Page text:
Review Price £288.00
Wacom Intuos 5 – Hands On: Pen and Touch
Styli are making a comeback. With products like the Samsung Galaxy Note mobile phone and the brand-new Galaxy Note 10.1 tablet, more and more devices are re-incorporating pressure-sensitive ‘pens’ to write, sketch and draw with. But while these Wacom-enabled devices and Windows slates like the Series 7 Slate or convertible Lenovo ThinkPad X220t are nice to draw on, digital artists and keen designers still use dedicated graphics tablets. For professionals, there is still only one brand and product that they will consider: the Wacom Intuos. Until recently, that meant the Intuos 4, but now Wacom has a new stud in its stable: the Intuos 5.
The previous model was awarded a perfect 10/10 score when we reviewed it, so can its successor offer a compelling reason to upgrade? Well, anyone who is perfectly happy with their Intuos 4 doesn’t actually need to, especially since the 5 uses the same pen technology. However, there are still plenty of improvements which make this new generation a significantly better, more versatile tablet, and should win it plenty of new fans.
The decision to stick with the same pen technology (and in fact the same pens, nibs and pen-holder) is, in many ways, a good thing. First of all, it means that all those who have invested significantly in the Intuos 4 ecosystem will be able to use all their existing pens and tools. With Wacom’s Art Pen, (for example) setting you back over £80, that’s no small consideration. For another, it means the new range sports a reliable, proven system, which Wacom will have had plenty of experience with.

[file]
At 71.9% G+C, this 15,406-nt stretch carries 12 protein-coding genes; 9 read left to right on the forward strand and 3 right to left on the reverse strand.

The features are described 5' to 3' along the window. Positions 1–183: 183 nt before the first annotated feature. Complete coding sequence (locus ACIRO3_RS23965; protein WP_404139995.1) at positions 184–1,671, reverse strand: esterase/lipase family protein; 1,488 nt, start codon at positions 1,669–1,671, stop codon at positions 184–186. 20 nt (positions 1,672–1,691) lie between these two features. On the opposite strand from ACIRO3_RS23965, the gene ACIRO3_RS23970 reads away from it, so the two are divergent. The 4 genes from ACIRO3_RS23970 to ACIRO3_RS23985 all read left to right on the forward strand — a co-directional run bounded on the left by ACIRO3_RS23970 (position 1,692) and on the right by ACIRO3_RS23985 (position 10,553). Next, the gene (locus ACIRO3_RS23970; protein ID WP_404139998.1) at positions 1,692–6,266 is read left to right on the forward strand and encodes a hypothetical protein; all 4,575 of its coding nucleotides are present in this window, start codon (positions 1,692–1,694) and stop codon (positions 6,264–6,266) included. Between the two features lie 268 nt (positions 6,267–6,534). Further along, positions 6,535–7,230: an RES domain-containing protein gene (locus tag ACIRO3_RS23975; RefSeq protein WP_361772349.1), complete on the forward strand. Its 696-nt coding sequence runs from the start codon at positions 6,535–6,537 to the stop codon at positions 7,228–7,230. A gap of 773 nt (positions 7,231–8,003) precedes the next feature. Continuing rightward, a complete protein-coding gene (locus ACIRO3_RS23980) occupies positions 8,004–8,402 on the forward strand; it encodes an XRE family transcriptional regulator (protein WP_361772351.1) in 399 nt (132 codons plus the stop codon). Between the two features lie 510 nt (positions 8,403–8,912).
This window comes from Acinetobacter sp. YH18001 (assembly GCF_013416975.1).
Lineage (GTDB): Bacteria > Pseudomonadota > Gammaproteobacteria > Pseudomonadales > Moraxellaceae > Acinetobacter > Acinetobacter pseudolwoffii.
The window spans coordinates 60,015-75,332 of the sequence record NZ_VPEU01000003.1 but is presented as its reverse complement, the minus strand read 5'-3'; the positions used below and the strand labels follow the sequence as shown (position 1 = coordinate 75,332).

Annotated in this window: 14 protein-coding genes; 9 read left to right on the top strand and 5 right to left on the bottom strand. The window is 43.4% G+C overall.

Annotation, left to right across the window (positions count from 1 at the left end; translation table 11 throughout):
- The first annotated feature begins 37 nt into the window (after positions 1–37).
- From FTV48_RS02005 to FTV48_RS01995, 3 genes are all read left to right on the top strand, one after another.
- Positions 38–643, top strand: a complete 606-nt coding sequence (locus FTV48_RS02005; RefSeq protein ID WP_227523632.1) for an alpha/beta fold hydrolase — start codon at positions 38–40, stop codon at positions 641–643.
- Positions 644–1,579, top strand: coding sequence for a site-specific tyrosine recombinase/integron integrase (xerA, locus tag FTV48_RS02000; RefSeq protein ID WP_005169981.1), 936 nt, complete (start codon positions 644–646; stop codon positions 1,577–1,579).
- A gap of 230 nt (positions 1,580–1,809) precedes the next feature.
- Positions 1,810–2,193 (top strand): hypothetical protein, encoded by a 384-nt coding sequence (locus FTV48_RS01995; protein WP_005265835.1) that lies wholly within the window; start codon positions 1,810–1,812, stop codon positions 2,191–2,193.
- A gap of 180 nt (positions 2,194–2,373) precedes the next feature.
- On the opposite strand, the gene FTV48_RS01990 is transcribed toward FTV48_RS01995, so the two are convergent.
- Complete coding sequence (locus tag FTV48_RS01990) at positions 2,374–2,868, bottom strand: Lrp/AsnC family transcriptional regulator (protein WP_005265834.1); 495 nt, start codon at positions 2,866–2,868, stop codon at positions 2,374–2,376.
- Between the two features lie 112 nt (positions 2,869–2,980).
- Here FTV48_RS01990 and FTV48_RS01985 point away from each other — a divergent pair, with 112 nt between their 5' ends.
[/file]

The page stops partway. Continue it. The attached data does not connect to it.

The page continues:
Then there’s the argument that there’s no need to fix what isn’t broken. With 2048 pressure levels, 60 degrees of tilt sensitivity and a nib that registers a single gram of pressure, the Intuos 4 was arguably already as good as it needed to be in that department. Wacom also claims the surface issue that some experienced with the Intuos 4 is definitely fixed, an essential factor as you can no longer replace surface sheets – but that’s for good reason.
You see, one of the biggest new additions to the Intuos line is Touch. Far more advanced than what was already on Wacom’s Bamboo Touch models, you now have a whopping 16 simultaneous touch points – great for collaborative projects or two player touch gaming – and advanced gesture control.
Even if the application or OS doesn’t support it, you can use Wacom’s revamped driver to set a completely programmable action or set of actions for each gesture. For example, you can set a five-finger upward swipe to undo your last action in Photoshop. This worked flawlessly in our hands-on, easily on a level with our experience with Apple’s touchpads. You can also use pinch to zoom and then continue working on your drawing, and there won’t be any mistakes as your fingers don’t work if the pen is near the tablet’s surface.
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